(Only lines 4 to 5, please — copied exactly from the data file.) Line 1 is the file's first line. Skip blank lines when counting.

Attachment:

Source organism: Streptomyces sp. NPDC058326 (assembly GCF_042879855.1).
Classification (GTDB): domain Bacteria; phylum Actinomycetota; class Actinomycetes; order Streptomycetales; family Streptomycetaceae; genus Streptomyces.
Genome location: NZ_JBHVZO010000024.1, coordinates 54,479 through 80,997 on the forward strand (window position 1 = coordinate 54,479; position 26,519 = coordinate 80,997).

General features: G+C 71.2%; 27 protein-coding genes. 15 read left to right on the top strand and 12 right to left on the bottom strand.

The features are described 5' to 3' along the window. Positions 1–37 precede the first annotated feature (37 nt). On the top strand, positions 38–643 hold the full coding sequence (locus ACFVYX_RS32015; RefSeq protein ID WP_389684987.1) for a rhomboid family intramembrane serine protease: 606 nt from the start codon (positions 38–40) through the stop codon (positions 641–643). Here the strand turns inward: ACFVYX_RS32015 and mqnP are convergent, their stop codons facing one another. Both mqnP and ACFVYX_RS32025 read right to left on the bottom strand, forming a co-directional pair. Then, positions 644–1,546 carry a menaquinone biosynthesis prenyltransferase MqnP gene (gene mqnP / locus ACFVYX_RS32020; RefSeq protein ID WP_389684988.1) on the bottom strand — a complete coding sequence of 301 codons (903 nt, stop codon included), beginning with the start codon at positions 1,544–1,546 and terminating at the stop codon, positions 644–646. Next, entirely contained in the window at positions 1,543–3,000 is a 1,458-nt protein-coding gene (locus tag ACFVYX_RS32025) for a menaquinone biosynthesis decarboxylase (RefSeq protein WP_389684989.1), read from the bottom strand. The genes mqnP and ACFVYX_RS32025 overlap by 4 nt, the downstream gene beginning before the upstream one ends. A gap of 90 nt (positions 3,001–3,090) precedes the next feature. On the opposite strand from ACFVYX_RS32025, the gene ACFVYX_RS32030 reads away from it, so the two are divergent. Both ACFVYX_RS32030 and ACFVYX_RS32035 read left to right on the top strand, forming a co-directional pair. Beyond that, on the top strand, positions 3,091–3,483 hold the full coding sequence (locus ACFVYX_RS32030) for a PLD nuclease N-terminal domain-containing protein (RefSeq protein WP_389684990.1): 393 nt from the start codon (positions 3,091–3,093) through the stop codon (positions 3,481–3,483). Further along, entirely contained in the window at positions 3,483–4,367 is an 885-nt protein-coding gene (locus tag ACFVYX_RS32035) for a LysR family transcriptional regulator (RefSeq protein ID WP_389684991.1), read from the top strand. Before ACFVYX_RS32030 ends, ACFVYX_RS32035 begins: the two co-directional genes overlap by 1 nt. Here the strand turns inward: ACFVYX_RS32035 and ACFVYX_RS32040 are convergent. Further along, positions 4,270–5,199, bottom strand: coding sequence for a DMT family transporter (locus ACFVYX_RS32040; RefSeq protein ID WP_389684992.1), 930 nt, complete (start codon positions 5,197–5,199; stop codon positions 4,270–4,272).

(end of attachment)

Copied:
General features: G+C 71.2%; 27 protein-coding genes. 15 read left to right on the top strand and 12 right to left on the bottom strand.

The features are described 5' to 3' along the window. Positions 1–37 precede the first annotated feature (37 nt). On the top strand, positions 38–643 hold the full coding sequence (locus ACFVYX_RS32015; RefSeq protein ID WP_389684987.1) for a rhomboid family intramembrane serine protease: 606 nt from the start codon (positions 38–40) through the stop codon (positions 641–643). Here the strand turns inward: ACFVYX_RS32015 and mqnP are convergent, their stop codons facing one another. Both mqnP and ACFVYX_RS32025 read right to left on the bottom strand, forming a co-directional pair. Then, positions 644–1,546 carry a menaquinone biosynthesis prenyltransferase MqnP gene (gene mqnP / locus ACFVYX_RS32020; RefSeq protein ID WP_389684988.1) on the bottom strand — a complete coding sequence of 301 codons (903 nt, stop codon included), beginning with the start codon at positions 1,544–1,546 and terminating at the stop codon, positions 644–646. Next, entirely contained in the window at positions 1,543–3,000 is a 1,458-nt protein-coding gene (locus tag ACFVYX_RS32025) for a menaquinone biosynthesis decarboxylase (RefSeq protein WP_389684989.1), read from the bottom strand. The genes mqnP and ACFVYX_RS32025 overlap by 4 nt, the downstream gene beginning before the upstream one ends. A gap of 90 nt (positions 3,001–3,090) precedes the next feature. On the opposite strand from ACFVYX_RS32025, the gene ACFVYX_RS32030 reads away from it, so the two are divergent. Both ACFVYX_RS32030 and ACFVYX_RS32035 read left to right on the top strand, forming a co-directional pair. Beyond that, on the top strand, positions 3,091–3,483 hold the full coding sequence (locus ACFVYX_RS32030) for a PLD nuclease N-terminal domain-containing protein (RefSeq protein WP_389684990.1): 393 nt from the start codon (positions 3,091–3,093) through the stop codon (positions 3,481–3,483). Further along, entirely contained in the window at positions 3,483–4,367 is an 885-nt protein-coding gene (locus tag ACFVYX_RS32035) for a LysR family transcriptional regulator (RefSeq protein ID WP_389684991.1), read from the top strand. Before ACFVYX_RS32030 ends, ACFVYX_RS32035 begins: the two co-directional genes overlap by 1 nt. Here the strand turns inward: ACFVYX_RS32035 and ACFVYX_RS32040 are convergent. Further along, positions 4,270–5,199, bottom strand: coding sequence for a DMT family transporter (locus ACFVYX_RS32040; RefSeq protein ID WP_389684992.1), 930 nt, complete (start codon positions 5,197–5,199; stop codon positions 4,270–4,272).